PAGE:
Any VMO/MMO exceedance must be entered in the Maintenance log and a safety report must be submitted.
Source: ATSB Safety Report, pp. 18 - 19
As a general principal, aircraft control systems are more sensitive in high energy states such as high-speed, high altitude flight. This means that control inputs have larger effect when the aircraft is at higher speed. The FCTM noted the potential for over-control due to increased control sensitivity at high-speed, stating:
There have been reports of passenger injuries due to over-controlling the airplane during high altitude, high airspeed flight when overriding the control column with the autopilot engaged or after disengaging the autopilot with the disconnect switch.
Pilots should understand that, in general, the airplane is significantly more sensitive in pitch response (load factor) to column movement at cruise than it is at lower speeds associated with takeoff and landing.
The captain reported not expecting to pull back very forcefully when taking manual control of the aircraft. However, reflecting on the development of the accident, the captain considered that their control inputs may have exacerbated what they perceived as the turbulence experienced by the aircraft.
Source: ATSB Safety Report, p. 20
The captain was highly concerned about overspeed, and this probably contributed to the captain’s assessment that the increase in airspeed towards VMO meant the aircraft was not in a controlled state, and that urgent action was necessary. The captain was mindful of avoiding overspeed during the descent, and made several comments to the FO along the lines of ‘don’t overspeed’.
The captain’s concerns about avoiding overspeed were influenced by a perception that Virgin Australia (VA) were also concerned about overspeed and wanted to reduce overspeed events. The captain reported hearing rumours that other VA crews had been subject to some form of management review after experiencing overspeeds. Although VA had changed their management of overspeed events prior to the occurrence, it is unknown how flight crew understood these changes. In this event, it is possible that the captain’s concerns about overspeed were a carry-over from the operator’s previous management of overspeed events.
The captain’s concern about the increase in airspeed towards VMO was also influenced by perceptions and beliefs about the airspeed limits of the aircraft. The captain indicated not being aware that there was a margin between VMO and the requirement for a maintenance inspection at 359 kt, or that there was a margin between VMO and the structural limitations of the aircraft.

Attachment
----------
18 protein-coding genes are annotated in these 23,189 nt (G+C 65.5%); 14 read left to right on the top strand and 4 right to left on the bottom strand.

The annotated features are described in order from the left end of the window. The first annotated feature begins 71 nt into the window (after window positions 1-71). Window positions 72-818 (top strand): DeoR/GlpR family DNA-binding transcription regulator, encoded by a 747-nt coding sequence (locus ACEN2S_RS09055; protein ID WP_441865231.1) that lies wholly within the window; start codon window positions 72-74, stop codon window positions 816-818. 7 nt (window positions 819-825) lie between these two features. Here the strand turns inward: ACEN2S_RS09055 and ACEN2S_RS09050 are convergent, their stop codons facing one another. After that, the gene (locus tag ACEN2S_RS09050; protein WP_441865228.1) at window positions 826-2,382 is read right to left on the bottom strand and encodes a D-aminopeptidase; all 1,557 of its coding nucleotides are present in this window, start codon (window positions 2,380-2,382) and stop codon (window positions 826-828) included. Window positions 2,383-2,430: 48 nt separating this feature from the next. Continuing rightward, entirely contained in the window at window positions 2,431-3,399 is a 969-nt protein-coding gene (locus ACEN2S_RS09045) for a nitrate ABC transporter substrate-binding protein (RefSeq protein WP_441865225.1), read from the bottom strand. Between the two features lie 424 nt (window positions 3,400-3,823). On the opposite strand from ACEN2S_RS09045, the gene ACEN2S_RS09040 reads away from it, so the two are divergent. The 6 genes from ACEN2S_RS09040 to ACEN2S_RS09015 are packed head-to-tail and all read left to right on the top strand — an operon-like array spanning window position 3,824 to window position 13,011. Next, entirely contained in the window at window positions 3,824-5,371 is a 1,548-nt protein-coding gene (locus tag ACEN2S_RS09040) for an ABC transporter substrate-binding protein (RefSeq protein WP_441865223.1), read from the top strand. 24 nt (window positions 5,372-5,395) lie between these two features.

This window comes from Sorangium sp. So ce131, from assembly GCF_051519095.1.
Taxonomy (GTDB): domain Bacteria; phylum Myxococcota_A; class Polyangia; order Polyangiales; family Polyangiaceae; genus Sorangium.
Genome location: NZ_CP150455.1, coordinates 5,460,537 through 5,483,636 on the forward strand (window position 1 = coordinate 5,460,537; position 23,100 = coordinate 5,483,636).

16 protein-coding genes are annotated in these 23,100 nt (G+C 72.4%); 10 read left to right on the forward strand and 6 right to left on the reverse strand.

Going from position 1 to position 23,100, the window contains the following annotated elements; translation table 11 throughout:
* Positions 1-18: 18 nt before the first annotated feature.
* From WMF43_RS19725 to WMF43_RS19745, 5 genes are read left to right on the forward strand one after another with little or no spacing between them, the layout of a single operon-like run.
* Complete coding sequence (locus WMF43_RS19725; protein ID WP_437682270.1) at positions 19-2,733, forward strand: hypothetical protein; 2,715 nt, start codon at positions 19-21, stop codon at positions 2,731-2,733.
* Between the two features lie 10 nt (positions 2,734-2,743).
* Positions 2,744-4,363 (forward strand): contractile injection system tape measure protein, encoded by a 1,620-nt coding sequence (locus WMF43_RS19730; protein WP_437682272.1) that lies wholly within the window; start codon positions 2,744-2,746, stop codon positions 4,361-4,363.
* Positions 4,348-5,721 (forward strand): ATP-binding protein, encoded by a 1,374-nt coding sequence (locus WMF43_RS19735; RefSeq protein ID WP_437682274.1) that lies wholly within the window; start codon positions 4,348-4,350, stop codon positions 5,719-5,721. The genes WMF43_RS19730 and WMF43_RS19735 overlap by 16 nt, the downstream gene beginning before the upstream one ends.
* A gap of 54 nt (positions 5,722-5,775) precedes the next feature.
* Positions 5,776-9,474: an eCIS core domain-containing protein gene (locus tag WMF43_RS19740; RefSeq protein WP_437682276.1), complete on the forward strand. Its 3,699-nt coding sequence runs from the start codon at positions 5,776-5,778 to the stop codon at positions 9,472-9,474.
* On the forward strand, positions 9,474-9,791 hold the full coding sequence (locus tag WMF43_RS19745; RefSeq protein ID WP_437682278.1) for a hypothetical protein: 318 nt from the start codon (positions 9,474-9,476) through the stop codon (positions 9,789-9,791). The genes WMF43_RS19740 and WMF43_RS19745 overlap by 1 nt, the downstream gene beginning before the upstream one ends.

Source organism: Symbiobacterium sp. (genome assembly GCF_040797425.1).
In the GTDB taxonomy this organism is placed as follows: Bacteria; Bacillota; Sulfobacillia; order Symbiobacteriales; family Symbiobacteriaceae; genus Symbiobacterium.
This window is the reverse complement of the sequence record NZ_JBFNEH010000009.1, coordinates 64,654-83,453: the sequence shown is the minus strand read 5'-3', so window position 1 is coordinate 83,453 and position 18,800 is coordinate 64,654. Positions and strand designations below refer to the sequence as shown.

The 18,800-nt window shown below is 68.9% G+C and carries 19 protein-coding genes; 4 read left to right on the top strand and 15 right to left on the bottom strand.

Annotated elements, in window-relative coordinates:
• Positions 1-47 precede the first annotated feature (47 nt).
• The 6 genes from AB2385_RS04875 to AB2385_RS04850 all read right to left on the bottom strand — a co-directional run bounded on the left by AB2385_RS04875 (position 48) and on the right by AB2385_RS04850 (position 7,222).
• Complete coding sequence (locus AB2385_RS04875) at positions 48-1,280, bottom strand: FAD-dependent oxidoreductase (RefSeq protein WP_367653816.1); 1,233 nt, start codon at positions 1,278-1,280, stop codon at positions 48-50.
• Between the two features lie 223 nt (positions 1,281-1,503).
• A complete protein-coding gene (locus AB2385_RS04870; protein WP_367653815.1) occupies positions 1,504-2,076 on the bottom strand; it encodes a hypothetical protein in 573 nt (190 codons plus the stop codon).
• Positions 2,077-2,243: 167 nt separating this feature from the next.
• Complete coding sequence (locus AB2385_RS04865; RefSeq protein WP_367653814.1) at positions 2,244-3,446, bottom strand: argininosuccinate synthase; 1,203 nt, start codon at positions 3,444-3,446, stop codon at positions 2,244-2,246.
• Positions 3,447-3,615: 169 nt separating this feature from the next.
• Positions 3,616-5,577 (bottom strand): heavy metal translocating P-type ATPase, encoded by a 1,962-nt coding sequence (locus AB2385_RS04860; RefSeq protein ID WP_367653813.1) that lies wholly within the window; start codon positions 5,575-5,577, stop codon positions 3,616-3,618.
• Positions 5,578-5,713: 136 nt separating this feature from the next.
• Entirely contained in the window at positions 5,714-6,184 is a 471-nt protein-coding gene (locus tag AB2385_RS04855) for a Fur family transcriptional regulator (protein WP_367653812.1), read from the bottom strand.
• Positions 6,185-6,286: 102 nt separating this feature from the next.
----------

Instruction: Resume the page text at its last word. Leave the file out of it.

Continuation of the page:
Source: ATSB Safety Report, p. 30
- During a high-speed descent, a sudden decrease in tailwind associated with windshear caused airspeed to approach and exceed the aircraft maximum operating speed (VMO). The flight crew did not apply speed brakes to arrest the speed increase.
- In response to the airspeed rapidly increasing towards VMO, the captain (pilot monitoring) perceived a need to immediately intervene, and made pitch control inputs without following the normal take-over procedure and alerting the first officer (pilot flying).
- The magnitude of the captain's control input was probably greater than intended. This was influenced by a perception that the autopilot was not controlling the aircraft so an urgent intervention was required. The magnitude of the control input caused sudden pitch changes, resulting in the injuries to the cabin crew.
- Although the flight crew identified the risk of overspeed during the high-speed descent into Adelaide, they did not consider steps for mitigating that risk, or how they would manage an overspeed during the descent. This reduced the likelihood of the crew effectively responding to the unexpected increase in airspeed.
Source: ATSB Safety Report, p. 34
Will the aircraft come apart beyond VMO/MMO?
Is VMO/MMO a "brick wall" that you must never exceed for fear that the aircraft will come apart? No, not at all. The aircraft is tested at higher speeds and the aircraft must remain controllable so as to be returned to VMO/MMO without the need for exceptional pilot strength or skill. More importantly, there is no need to panic and react without thinking things through.
More about this: VMO.
14 CFR 1, Title 14: Aeronautics and Space, Federal Aviation Administration, Department of Transportation
14 CFR 25, Title 14: Aeronautics and Space, Federal Aviation Administration, Department of Transportation
Overspeed and pitch up resulting in cabin crew injury involving Boeing 737, VH-VUE, 42 NM ESE Adelaide Airport, South Australia, on 13 September, 2017, Australian Transport Safety Bureau (ATSB) Transport Safety Report, Aviation Occurrence Investigation, AO-2017-092, Final, 30 September 2020.